COMMENT: This was a real chance to bury the Redskins early. The Texans had moved the ball fairly easily on their first two possessions, notching a field goal and a touchdown, and this Watt sack would have forced a punt back to the Texans, up 10-0. Instead, Mathieu gets called for an unnecessary hold downfield, and the Redskins go down and score a touchdown to make it 10-7 and get the crowd back into the game.

HOU BALL: 1ST & 10 AT WAS 22 | 01:19 left in 2Q
PLAY: Deshaun Watson sacked at WAS 34 for -12 yards (Preston Smith).
 This came shortly after back to back interceptions thrown within a minute of each other by Alex Smith, Justin Reid's pick six and an interception by Brennan Scarlett deep in Redskins territory. Unfortunately, instead of punching it in to go up 24-7 (or even kicking a field goal to go up 20-7), AND getting the ball to start the second half, the Texans goose egged. The big negative play? A first down sack just outside the red zone that made anything productive for the Texans EXCEPT a fairly long field goal attempt a near impossibility...
HOU BALL: 2ND & 10 AT WAS 42 | 12:11 left in 3Q
PLAY: Deshaun Watson pass short middle to DeAndre Hopkins to WAS 35 for 7 yards, Hopkins FUMBLES (H.Clinton-Dix), RECOVERED by WAS-M.Foster at WAS 35. (The Replay Official reviewed the fumble ruling, and the play was Upheld. The ruling on the field stands.)
 Even with the end of half foibles, the Texans started the second half with the ball. Watson was driving the team toward the Redskin red zone, and on a fairly benign short route, in which Hopkins just stopped and turned around, the All-Pro WR juggled the ball, and allowed for a situation where a bad officiating crew might award a fumble to the defense..... and a bad officiating crew awarded a fumble to the defense. The game remained a manageable (for the Redskins) 17-7 score.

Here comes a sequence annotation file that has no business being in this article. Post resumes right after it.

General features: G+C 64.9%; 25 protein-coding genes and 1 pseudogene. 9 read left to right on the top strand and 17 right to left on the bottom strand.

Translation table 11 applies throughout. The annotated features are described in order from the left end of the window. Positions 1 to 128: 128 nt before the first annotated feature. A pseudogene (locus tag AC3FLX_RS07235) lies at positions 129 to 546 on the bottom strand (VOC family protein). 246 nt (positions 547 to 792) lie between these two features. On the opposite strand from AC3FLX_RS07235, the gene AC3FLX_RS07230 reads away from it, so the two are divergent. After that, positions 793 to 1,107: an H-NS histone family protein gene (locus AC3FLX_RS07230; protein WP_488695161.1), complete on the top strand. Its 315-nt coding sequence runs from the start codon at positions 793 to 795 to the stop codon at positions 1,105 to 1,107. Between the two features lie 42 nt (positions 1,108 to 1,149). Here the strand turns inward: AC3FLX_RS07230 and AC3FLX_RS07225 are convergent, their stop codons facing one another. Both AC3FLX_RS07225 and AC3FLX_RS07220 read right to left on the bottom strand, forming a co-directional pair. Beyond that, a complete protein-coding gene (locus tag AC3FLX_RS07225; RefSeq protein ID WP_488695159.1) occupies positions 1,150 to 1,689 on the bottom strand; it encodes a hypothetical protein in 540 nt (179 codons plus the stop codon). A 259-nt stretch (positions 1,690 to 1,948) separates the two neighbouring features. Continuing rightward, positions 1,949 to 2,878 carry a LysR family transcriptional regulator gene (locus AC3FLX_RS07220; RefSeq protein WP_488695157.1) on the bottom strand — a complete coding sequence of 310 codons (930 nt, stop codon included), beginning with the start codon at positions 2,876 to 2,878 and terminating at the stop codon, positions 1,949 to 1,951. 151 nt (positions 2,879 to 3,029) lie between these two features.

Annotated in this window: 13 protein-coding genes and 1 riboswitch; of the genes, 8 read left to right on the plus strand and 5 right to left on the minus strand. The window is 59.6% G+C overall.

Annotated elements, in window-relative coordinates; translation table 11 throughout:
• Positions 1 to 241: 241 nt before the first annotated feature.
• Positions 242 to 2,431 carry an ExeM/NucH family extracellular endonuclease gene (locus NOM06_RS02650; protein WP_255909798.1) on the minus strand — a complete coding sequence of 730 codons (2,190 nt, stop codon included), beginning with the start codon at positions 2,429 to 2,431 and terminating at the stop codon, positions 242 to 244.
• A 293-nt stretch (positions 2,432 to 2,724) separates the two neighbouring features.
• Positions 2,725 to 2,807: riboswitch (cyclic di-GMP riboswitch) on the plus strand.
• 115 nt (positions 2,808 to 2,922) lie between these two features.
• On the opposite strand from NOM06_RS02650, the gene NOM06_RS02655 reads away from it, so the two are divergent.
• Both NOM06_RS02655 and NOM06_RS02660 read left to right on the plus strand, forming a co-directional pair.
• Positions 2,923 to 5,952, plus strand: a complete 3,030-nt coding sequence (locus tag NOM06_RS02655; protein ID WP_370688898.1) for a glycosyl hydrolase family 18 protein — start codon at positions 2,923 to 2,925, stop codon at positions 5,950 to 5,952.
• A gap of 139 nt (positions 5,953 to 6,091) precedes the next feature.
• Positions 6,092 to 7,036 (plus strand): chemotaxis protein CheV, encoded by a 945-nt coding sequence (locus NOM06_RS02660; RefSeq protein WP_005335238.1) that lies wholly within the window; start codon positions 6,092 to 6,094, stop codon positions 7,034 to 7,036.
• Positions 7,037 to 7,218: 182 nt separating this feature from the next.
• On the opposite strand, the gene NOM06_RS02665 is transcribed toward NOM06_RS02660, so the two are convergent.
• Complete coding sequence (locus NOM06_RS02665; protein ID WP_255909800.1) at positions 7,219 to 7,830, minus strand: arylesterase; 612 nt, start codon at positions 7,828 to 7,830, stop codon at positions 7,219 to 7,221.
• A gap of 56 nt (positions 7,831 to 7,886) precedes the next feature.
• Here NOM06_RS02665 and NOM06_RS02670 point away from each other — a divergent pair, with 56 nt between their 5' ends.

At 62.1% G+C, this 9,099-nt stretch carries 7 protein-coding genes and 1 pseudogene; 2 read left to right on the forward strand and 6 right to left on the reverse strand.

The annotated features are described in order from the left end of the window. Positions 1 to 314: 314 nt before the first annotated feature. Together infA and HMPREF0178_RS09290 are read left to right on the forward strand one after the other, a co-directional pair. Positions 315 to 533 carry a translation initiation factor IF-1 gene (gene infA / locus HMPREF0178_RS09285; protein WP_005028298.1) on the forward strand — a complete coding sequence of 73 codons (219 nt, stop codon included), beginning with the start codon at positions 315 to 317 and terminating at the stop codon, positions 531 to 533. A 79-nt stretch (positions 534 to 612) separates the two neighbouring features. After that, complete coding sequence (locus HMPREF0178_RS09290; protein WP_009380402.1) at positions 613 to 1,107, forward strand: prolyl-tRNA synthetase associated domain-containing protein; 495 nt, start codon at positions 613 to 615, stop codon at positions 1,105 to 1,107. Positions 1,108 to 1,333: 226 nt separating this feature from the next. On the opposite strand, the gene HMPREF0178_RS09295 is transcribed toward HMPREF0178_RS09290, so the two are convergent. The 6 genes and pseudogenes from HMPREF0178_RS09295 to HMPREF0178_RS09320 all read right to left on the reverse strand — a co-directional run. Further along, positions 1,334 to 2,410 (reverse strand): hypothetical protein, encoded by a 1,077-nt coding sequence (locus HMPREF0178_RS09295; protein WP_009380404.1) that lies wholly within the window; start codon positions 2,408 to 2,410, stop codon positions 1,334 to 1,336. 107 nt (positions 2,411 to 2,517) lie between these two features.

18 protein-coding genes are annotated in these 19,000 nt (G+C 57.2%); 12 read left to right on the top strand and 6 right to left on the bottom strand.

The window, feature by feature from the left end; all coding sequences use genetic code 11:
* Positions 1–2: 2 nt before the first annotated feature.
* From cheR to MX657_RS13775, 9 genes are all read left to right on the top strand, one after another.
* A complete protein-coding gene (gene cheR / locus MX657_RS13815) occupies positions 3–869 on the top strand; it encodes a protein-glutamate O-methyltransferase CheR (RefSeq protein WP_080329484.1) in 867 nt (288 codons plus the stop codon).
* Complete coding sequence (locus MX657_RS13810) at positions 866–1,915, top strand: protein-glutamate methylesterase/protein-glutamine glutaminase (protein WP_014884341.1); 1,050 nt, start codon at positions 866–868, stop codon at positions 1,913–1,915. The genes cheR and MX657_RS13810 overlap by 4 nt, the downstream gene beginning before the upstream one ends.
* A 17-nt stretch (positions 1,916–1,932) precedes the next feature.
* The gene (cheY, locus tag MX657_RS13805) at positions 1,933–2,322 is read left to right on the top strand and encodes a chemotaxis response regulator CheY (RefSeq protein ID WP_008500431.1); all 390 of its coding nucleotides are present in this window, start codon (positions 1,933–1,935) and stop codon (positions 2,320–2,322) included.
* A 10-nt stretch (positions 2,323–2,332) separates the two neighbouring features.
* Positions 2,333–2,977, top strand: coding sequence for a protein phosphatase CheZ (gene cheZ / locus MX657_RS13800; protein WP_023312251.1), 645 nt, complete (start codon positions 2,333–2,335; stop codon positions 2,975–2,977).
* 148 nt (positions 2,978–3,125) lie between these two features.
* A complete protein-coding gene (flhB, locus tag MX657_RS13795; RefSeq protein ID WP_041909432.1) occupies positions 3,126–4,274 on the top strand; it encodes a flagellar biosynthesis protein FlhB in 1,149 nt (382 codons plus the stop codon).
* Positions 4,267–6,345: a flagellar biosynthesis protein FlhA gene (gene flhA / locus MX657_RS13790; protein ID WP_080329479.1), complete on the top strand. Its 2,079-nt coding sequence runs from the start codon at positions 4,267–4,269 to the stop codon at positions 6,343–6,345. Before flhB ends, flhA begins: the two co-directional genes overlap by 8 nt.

HOU BALL: 2ND & 6 AT WAS 6 | 02:10 left in 3Q
PLAY: Deshaun Watson sacked at WAS 15 for -9 yards (Ryan Kerrigan).
 The Texans responded to the Redskins' second touchdown with a drive of their own, highlighted by a Keke Coutee 40-yard catch and run on the first play of the drive. Eventually, the Texans had first and goal at the six, with a chance to reset the lead to ten, and this sequence occurred....
More rookie Jordans at tight end, less Ryan Griffin. Griffin seems like a great guy and great teammate, but he might get Deshaun Watson killed.

HOU BALL: 4TH & 5 AT WAS 27 | 00:56 left in 4Q
PLAY: Ka'imi Fairbairn 45 yard field goal is No Good, Wide Right.
 O'Brien went super conservative with his play calling down the stretch, trying to burn as much clock as he could, while not putting Watson in harm's way at all, nor risking a turnover. In O'Brien's mind, taking the clock down under a minute and kicking a field goal to go up five points, and the Redskins having no timeouts left, was the right call. And it was. Just one problem, you have to make the field goal. The 44 yard miss by Fairbairn left the Redskins with 1st and 10 at their own 35 and about a minute to work with to get a field goal.

Thankfully, the Texans defense has playmakers, and they made plays. But it doesn't have to be this way.